Keeping It Simple A Case Study

Keeping It Simple A Case Study

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Non-lawyers, especially business professionals, love to criticize lawyers. Much of the criticism is not deserved. But there is at least one very valid criticism. The legal profession, (including the bench as well as the bar), has not achieved for our clients the benefits of simplicity, standardization and mass production. We still individually design and build each product, with the concomitant delay and cost that competition long ago forced most businesses to eliminate.

It is not because we have not tried to modernize. We have purchased very expensive technology (computers and word processors), but we have not taken advantage of them to change the way we do business. If anything, the capabilities of new technology have made things worse. But too often we use the new technology in lieu of thinking to make documents bigger, not better. We string together massive boilerplates (whether relevant or not), producing long, complex documents that are frequently internally contradictory. We should not use technology as a substitute for thinking!

Let's start by examining small chapter 11 cases. I submit that in a small chapter 11 case, long, complex, internally contradictory, meaningless plans and disclosure statements can hurt your client. They cost much more than they need to, they take much too long to prepare, they create fights that don't need to happen, and they create ambiguity that does not need to be. Let me elaborate, and then issue a challenge.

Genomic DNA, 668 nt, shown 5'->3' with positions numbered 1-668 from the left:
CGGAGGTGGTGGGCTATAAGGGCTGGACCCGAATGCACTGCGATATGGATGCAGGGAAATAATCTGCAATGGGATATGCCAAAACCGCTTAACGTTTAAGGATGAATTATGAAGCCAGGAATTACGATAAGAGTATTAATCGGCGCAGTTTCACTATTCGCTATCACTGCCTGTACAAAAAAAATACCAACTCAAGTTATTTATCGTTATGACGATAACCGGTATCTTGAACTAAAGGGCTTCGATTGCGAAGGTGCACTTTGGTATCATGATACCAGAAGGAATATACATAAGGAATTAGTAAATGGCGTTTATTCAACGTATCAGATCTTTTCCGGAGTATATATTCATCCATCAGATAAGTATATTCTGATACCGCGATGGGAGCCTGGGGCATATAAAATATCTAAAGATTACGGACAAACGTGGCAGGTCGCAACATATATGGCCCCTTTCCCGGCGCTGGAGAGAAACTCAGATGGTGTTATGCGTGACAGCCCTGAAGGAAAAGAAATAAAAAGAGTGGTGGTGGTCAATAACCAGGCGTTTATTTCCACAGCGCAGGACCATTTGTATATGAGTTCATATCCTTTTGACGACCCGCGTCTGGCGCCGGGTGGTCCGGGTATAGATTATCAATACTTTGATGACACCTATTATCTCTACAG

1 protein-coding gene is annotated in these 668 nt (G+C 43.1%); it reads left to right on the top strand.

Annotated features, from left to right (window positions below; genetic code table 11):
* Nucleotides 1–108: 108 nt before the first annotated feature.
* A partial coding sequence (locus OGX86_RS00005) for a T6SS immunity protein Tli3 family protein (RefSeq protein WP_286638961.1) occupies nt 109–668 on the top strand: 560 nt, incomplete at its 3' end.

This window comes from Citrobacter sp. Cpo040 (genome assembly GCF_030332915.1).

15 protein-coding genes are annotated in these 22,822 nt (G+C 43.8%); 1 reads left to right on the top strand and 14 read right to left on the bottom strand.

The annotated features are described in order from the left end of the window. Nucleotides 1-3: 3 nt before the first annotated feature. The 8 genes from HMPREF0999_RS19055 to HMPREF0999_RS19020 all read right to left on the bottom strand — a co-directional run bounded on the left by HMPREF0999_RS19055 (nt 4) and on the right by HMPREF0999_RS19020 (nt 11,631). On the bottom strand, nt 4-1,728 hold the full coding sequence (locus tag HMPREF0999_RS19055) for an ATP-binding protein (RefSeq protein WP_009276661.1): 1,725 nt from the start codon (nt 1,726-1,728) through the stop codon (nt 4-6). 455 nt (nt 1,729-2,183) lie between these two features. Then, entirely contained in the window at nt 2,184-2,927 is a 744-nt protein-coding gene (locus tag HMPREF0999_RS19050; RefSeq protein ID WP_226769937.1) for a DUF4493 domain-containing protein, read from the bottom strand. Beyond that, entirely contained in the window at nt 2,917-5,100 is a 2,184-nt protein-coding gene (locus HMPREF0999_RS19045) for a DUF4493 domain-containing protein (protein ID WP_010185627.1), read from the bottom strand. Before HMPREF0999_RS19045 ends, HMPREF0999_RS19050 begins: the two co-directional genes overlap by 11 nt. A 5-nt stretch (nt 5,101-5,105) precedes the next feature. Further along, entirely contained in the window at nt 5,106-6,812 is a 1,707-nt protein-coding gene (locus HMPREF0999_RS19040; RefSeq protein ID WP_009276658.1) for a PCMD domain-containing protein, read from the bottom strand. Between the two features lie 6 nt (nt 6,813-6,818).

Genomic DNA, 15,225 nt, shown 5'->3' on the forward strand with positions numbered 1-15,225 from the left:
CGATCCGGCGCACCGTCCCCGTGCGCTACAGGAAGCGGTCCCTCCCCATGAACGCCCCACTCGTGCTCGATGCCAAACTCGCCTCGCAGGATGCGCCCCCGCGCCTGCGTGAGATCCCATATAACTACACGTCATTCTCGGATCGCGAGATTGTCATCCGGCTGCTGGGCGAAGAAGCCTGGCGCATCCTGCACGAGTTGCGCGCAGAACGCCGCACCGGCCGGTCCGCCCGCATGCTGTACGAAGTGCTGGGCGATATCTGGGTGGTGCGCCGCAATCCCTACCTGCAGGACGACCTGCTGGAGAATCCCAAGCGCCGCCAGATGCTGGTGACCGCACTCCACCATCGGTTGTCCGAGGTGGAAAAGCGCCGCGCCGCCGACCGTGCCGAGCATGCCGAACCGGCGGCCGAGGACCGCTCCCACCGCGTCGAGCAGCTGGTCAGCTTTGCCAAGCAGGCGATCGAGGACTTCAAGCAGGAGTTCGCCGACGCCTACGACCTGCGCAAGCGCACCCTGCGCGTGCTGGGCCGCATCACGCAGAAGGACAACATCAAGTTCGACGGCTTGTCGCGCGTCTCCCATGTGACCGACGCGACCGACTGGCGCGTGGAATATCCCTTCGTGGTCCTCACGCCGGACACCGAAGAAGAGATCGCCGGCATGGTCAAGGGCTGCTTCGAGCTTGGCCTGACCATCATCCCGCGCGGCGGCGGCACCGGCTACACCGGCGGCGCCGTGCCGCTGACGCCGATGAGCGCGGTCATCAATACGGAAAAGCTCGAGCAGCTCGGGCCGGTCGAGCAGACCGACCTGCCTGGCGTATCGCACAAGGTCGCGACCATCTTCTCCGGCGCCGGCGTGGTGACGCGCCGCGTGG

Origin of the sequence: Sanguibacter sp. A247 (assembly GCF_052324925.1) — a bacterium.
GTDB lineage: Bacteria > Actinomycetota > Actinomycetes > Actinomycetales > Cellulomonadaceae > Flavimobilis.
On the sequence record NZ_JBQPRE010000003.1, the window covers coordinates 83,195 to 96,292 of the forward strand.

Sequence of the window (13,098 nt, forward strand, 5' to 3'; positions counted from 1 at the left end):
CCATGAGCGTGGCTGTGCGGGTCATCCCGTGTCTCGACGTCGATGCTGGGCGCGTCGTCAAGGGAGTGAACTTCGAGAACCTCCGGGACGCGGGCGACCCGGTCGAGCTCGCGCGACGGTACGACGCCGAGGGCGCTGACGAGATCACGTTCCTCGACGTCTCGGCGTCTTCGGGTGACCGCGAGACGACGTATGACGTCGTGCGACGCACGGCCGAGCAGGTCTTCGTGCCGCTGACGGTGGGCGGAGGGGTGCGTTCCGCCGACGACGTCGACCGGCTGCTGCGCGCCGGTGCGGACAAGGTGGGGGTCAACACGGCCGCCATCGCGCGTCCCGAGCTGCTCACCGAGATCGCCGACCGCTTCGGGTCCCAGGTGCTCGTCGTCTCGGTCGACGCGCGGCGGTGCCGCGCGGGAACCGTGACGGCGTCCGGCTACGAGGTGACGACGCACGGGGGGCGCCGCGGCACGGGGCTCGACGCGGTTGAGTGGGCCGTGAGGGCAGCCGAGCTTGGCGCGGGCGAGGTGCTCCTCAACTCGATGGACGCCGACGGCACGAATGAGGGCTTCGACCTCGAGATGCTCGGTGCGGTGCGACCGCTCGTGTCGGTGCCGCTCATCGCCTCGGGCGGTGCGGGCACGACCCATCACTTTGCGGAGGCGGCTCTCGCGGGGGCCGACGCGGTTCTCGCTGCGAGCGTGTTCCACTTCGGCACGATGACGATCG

Sam owns 100 percent of the stock of Sam's Fried Seafood and Organic Delights Cafe Inc. There are three secured creditors. Mortgage Finance has a lien on the land and building; Auto Finance has a security interest in the delivery truck; Nonfat Yogurt has a purchase money security interest in the yogurt machine. There is one executory contract—a franchise agreement with Nonfat Yogurt. Needless to say, the Internal Revenue Service is unpaid, as is local tax authority. Unsecured creditors include five fish purveyors, a gasoline service station, Satellite Sports Network (for the sports bar TV), and Uncle George (who made a loan to keep the place afloat when business was slow—the first time). Nonfat Yogurt claims that Sam owes $5,000 for yogurt mix, but Sam disputes this.